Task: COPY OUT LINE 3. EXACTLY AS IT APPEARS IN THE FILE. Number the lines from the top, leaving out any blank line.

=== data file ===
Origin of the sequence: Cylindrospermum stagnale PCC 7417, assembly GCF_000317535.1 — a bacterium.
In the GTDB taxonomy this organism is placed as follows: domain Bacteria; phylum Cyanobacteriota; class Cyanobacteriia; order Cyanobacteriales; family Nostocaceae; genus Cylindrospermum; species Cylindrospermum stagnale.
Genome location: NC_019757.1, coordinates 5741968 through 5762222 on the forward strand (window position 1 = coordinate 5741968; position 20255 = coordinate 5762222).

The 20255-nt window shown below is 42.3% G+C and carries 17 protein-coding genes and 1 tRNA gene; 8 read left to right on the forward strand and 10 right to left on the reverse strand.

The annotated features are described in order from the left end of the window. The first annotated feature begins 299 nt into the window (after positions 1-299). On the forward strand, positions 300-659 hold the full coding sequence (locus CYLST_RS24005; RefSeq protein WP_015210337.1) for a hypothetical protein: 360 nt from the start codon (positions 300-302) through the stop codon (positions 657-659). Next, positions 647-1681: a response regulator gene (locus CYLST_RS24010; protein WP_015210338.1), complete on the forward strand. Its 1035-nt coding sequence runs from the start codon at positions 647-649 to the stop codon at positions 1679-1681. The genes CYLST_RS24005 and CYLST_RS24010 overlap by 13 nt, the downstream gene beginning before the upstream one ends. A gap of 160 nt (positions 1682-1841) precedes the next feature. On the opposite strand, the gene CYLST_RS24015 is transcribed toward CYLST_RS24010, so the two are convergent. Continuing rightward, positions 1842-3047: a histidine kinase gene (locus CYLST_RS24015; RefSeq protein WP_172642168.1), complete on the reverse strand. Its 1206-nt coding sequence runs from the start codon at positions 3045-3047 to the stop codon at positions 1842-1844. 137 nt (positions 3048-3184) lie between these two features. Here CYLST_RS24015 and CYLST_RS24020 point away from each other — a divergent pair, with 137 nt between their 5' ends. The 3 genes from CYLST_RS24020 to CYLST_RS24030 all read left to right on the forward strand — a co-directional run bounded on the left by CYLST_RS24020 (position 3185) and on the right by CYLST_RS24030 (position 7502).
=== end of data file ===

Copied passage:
Genome location: NC_019757.1, coordinates 5741968 through 5762222 on the forward strand (window position 1 = coordinate 5741968; position 20255 = coordinate 5762222).